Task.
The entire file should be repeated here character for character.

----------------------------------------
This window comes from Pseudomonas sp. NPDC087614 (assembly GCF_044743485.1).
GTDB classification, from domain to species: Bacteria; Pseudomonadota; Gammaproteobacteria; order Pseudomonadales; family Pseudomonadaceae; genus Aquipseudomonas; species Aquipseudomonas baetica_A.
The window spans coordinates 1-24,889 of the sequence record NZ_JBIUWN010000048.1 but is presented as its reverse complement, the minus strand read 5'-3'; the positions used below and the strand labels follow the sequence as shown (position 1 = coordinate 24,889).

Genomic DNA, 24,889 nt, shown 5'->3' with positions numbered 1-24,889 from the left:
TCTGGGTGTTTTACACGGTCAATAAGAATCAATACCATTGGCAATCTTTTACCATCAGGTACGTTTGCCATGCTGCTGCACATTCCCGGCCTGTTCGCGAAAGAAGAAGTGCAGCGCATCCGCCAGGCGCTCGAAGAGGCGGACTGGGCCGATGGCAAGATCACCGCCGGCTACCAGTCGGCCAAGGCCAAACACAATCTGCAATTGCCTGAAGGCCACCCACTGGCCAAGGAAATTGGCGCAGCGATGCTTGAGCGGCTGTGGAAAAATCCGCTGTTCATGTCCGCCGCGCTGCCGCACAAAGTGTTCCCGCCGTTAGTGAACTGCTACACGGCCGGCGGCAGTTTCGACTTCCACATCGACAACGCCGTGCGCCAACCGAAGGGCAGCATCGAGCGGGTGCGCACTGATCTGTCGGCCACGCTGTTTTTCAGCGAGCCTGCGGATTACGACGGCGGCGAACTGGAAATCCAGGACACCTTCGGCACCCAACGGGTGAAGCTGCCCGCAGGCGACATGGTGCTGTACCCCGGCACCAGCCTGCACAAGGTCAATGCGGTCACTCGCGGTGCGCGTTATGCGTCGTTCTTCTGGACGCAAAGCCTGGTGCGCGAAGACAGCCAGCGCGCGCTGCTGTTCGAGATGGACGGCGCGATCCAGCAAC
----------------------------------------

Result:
This window comes from Pseudomonas sp. NPDC087614 (assembly GCF_044743485.1).
GTDB classification, from domain to species: Bacteria; Pseudomonadota; Gammaproteobacteria; order Pseudomonadales; family Pseudomonadaceae; genus Aquipseudomonas; species Aquipseudomonas baetica_A.
The window spans coordinates 1-24,889 of the sequence record NZ_JBIUWN010000048.1 but is presented as its reverse complement, the minus strand read 5'-3'; the positions used below and the strand labels follow the sequence as shown (position 1 = coordinate 24,889).

Genomic DNA, 24,889 nt, shown 5'->3' with positions numbered 1-24,889 from the left:
TCTGGGTGTTTTACACGGTCAATAAGAATCAATACCATTGGCAATCTTTTACCATCAGGTACGTTTGCCATGCTGCTGCACATTCCCGGCCTGTTCGCGAAAGAAGAAGTGCAGCGCATCCGCCAGGCGCTCGAAGAGGCGGACTGGGCCGATGGCAAGATCACCGCCGGCTACCAGTCGGCCAAGGCCAAACACAATCTGCAATTGCCTGAAGGCCACCCACTGGCCAAGGAAATTGGCGCAGCGATGCTTGAGCGGCTGTGGAAAAATCCGCTGTTCATGTCCGCCGCGCTGCCGCACAAAGTGTTCCCGCCGTTAGTGAACTGCTACACGGCCGGCGGCAGTTTCGACTTCCACATCGACAACGCCGTGCGCCAACCGAAGGGCAGCATCGAGCGGGTGCGCACTGATCTGTCGGCCACGCTGTTTTTCAGCGAGCCTGCGGATTACGACGGCGGCGAACTGGAAATCCAGGACACCTTCGGCACCCAACGGGTGAAGCTGCCCGCAGGCGACATGGTGCTGTACCCCGGCACCAGCCTGCACAAGGTCAATGCGGTCACTCGCGGTGCGCGTTATGCGTCGTTCTTCTGGACGCAAAGCCTGGTGCGCGAAGACAGCCAGCGCGCGCTGCTGTTCGAGATGGACGGCGCGATCCAGCAAC